In her studies, Sara Cecilie Utvaag has excelled in museum work and archaeological fieldwork, with a high level of commitment. From 2017 to 2020, she was permanently affiliated with the Danish-Italian excavations in Francavilla Marittima in southern Italy and she participated in a survey in Palmi. The former was the starting point for her Bachelor's project, for which she gained top marks. She has also been a student teacher on the field course, on a course on information searches and on an introduction course to Greek archaeology.
In addition to study-related work at the Museum of Ancient Art and Gammel Estrup – The Danish Manor & Estate Museum, she has been affiliated with the Palmyra Portrait project, and she has contributed to the interdisciplinary scientific journal Agora. In her Master's thesis, Sara Cecilie Utvaag will study the antique reception in Denmark in the 18th century in collaboration with Gammel Estrup – The Danish Manor & Estate Museum, and the Danish Research Centre for Manorial Studies.
The Queen Margrethe II Travel Grant will enable Sara Cecilie Utvaag to study in Rome, where she can study relevant locations, and go on a longer study trip to the area around Vesuvius.
Anne Siri Snell has strong academic competencies in political science, and she is particularly interested in social-science methods (especially quantitative methods) and in studying public administration. She wrote her Bachelor's project, about balancing civil servants' norms with requirements to comply with political demands, on the basis of a quantitative analysis of job advertisements. Anne Siri Snell has combined her strong academic competences and interests with relevant study work for the Crown Prince Frederik Center for Public Leadership at Aarhus University and at the Administration and Services Agency of the Danish Ministry of Taxation. Besides her studies and study work, she has found time to be active in student politics.
With the Queen Margrethe II Travel Grant, Anne Siri Snell will be able to stay at the University of Texas at Austin; one of the world's best universities within political science.
Thomas Jensen is a particularly talented young researcher in atrial fibrillation, and he published as the first author during his research year. Besides his research, Thomas Jensen is a volunteer in several university bodies, including vice-chair of the Board of Studies for Medicine, member responsible for Master's degrees on the board of the Danish Medicines Council and a member of the the degree programme council at the Department of Clinical Medicine. He has also developed and run one of Aarhus University's most popular online teaching tools at Medicine. He is now developing platforms for an international medical textbook, for teaching feedback, and for electrocardiograms for medical doctors and students.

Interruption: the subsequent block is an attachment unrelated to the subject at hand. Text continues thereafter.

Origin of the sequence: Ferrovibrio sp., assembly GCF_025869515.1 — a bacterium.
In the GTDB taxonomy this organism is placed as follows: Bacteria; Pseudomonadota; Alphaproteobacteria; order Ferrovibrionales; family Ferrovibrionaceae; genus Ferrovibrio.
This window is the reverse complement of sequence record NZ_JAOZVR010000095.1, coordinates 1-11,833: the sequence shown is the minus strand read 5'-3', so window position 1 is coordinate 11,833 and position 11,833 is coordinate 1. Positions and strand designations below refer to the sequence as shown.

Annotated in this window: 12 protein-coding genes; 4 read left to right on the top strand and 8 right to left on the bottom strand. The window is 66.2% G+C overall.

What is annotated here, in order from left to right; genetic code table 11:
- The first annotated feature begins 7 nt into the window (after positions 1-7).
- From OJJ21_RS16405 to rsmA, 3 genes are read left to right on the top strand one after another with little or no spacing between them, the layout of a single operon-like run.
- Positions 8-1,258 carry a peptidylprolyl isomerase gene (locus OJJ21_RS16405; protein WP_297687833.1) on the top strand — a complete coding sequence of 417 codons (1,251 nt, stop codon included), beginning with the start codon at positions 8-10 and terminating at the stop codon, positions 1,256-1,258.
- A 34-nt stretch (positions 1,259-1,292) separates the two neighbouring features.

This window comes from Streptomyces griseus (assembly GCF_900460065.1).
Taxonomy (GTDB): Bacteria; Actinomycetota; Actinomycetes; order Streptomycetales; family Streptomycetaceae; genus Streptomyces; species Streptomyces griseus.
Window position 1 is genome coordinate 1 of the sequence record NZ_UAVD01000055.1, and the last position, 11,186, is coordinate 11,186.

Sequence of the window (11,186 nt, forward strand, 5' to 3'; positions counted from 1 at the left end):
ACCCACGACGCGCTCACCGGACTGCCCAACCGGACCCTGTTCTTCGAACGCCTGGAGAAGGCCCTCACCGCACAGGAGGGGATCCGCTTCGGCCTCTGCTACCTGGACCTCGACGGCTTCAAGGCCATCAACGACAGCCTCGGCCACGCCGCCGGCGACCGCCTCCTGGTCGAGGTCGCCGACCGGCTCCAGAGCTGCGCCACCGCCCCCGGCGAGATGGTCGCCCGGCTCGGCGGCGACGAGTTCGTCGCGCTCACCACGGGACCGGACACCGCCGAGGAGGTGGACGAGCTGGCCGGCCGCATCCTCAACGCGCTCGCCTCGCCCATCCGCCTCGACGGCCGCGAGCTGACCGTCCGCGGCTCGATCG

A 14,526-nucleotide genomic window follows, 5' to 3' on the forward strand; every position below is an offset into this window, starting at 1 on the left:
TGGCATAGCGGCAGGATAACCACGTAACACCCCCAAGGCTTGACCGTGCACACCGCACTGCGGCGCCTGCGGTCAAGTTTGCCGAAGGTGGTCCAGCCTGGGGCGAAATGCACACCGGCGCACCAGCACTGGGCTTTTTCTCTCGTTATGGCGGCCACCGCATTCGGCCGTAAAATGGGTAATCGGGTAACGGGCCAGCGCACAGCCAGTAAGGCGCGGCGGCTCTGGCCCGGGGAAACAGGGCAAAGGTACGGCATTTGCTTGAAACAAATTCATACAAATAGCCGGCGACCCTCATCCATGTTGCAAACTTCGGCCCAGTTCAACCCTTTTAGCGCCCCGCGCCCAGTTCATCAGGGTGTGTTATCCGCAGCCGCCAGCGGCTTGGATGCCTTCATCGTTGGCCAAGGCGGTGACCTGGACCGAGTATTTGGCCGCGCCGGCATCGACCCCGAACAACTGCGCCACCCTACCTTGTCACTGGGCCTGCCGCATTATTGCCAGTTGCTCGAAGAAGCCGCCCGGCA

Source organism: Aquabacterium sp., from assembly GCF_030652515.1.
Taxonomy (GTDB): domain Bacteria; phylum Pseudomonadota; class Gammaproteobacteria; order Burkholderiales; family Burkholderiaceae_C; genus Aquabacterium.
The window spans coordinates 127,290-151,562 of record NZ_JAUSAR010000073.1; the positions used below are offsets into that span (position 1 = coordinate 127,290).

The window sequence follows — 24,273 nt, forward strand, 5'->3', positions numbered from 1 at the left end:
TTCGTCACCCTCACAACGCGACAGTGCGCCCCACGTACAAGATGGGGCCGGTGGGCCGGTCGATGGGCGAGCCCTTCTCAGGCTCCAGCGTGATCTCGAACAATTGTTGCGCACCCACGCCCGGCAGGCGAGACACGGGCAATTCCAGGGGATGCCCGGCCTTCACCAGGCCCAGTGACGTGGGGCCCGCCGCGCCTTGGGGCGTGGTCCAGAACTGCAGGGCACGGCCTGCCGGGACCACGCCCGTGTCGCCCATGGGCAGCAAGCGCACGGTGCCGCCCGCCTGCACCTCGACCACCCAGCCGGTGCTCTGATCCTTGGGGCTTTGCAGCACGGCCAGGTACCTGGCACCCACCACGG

Thomas Jensen will use the Queen Margrethe II Travel Grant for a stay at Leiden University Medical Center in the Netherlands, where he will continue his research into sudden death caused by atrial fibrillation.
Cathrine Abild Meyer is a promising research talent who earned top marks for her Bachelor's project at the Stadler Laboratory at iNANO. Her project was about the co-cultivation of artificial cells and liver cells to form bionic tissue. This was the first step towards an ERC Consolidator Grant for the unit.
After her Bachelor's programme, Cathrine Abild Meyer took a sabbatical year, during which she worked as a substitute teacher at Frederiksbjerg School in Aarhus and travelled in South America. She has now started her Master's degree programme in nanomedicine. She plans to return to the Stadler Laboratory during her Master's project, which aims to combine artificial biology with neuroscience. Specifically, the goal is to design artificial organelles ("small organs" in cells) in collaboration with Faculdade de Medicina da Universidade de Lisboa in Portugal.
The Queen Margrethe II Travel Grant will make it possible for Cathrine Abild Meyer to stay at this particular university and it will be an important step in her career, either as a PhD student or in industry.
Frederik Giessing Nielsen has strong academic competencies in the field of fluid mechanics; competences that enable him to help Danish industry to develop new, sustainable energy solutions. In connection with his Bachelor's project on the Mechanical Engineering programme, Frederik Giessing Nielsen completed an extremely successful project in collaboration with Grundfos to simulate the liquid in the company’s pumps using new computer models. Frederik Giessing Nielsen is now continuing his studies on the Mechanical Engineering programme, specialising in renewable energy and fluid mechanics. Frederik Giessing Nielsen has also demonstrated his prowess through his participation in AU Challenge 2020 – a case competition with focus on sustainability.
With the Queen Margrethe II Travel Grant, Frederik Giessing Nielsen will be able to study abroad at one of the best engineering universities in the United States.